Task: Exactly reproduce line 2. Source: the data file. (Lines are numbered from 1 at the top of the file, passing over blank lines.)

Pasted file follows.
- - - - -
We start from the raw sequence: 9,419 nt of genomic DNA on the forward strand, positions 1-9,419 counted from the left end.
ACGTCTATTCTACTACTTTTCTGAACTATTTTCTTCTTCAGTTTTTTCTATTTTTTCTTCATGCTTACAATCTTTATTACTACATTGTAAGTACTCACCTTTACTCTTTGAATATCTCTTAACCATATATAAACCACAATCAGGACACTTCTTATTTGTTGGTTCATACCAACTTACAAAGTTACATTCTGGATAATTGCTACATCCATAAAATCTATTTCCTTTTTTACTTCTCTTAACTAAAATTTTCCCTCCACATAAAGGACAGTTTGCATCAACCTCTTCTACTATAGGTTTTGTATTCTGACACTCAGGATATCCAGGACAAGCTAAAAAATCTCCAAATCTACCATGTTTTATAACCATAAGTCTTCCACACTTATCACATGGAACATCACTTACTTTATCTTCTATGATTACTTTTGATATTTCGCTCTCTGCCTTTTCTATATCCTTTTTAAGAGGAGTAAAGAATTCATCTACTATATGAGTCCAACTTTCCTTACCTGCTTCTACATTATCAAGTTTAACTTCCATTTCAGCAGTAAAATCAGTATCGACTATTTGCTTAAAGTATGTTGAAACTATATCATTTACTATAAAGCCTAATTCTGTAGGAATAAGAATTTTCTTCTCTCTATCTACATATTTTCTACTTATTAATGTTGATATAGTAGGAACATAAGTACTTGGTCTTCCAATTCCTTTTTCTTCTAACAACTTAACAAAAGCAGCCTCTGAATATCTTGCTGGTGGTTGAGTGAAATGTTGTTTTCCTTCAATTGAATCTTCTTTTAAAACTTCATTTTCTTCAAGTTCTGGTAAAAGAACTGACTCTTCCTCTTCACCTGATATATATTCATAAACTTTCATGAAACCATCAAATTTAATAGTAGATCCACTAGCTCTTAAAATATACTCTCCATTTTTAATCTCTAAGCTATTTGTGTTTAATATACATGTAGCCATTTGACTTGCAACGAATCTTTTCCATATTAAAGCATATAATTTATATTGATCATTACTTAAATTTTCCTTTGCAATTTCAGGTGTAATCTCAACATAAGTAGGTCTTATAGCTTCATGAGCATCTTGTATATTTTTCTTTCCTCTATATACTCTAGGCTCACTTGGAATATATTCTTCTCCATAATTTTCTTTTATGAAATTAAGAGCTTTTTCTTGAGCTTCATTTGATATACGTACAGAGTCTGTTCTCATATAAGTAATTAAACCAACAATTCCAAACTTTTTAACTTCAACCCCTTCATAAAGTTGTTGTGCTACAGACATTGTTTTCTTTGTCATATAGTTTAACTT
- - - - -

ACGTCTATTCTACTACTTTTCTGAACTATTTTCTTCTTCAGTTTTTTCTATTTTTTCTTCATGCTTACAATCTTTATTACTACATTGTAAGTACTCACCTTTACTCTTTGAATATCTCTTAACCATATATAAACCACAATCAGGACACTTCTTATTTGTTGGTTCATACCAACTTACAAAGTTACATTCTGGATAATTGCTACATCCATAAAATCTATTTCCTTTTTTACTTCTCTTAACTAAAATTTTCCCTCCACATAAAGGACAGTTTGCATCAACCTCTTCTACTATAGGTTTTGTATTCTGACACTCAGGATATCCAGGACAAGCTAAAAAATCTCCAAATCTACCATGTTTTATAACCATAAGTCTTCCACACTTATCACATGGAACATCACTTACTTTATCTTCTATGATTACTTTTGATATTTCGCTCTCTGCCTTTTCTATATCCTTTTTAAGAGGAGTAAAGAATTCATCTACTATATGAGTCCAACTTTCCTTACCTGCTTCTACATTATCAAGTTTAACTTCCATTTCAGCAGTAAAATCAGTATCGACTATTTGCTTAAAGTATGTTGAAACTATATCATTTACTATAAAGCCTAATTCTGTAGGAATAAGAATTTTCTTCTCTCTATCTACATATTTTCTACTTATTAATGTTGATATAGTAGGAACATAAGTACTTGGTCTTCCAATTCCTTTTTCTTCTAACAACTTAACAAAAGCAGCCTCTGAATATCTTGCTGGTGGTTGAGTGAAATGTTGTTTTCCTTCAATTGAATCTTCTTTTAAAACTTCATTTTCTTCAAGTTCTGGTAAAAGAACTGACTCTTCCTCTTCACCTGATATATATTCATAAACTTTCATGAAACCATCAAATTTAATAGTAGATCCACTAGCTCTTAAAATATACTCTCCATTTTTAATCTCTAAGCTATTTGTGTTTAATATACATGTAGCCATTTGACTTGCAACGAATCTTTTCCATATTAAAGCATATAATTTATATTGATCATTACTTAAATTTTCCTTTGCAATTTCAGGTGTAATCTCAACATAAGTAGGTCTTATAGCTTCATGAGCATCTTGTATATTTTTCTTTCCTCTATATACTCTAGGCTCACTTGGAATATATTCTTCTCCATAATTTTCTTTTATGAAATTAAGAGCTTTTTCTTGAGCTTCATTTGATATACGTACAGAGTCTGTTCTCATATAAGTAATTAAACCAACAATTCCAAACTTTTTAACTTCAACCCCTTCATAAAGTTGTTGTGCTACAGACATTGTTTTCTTTGTCATATAGTTTAACTT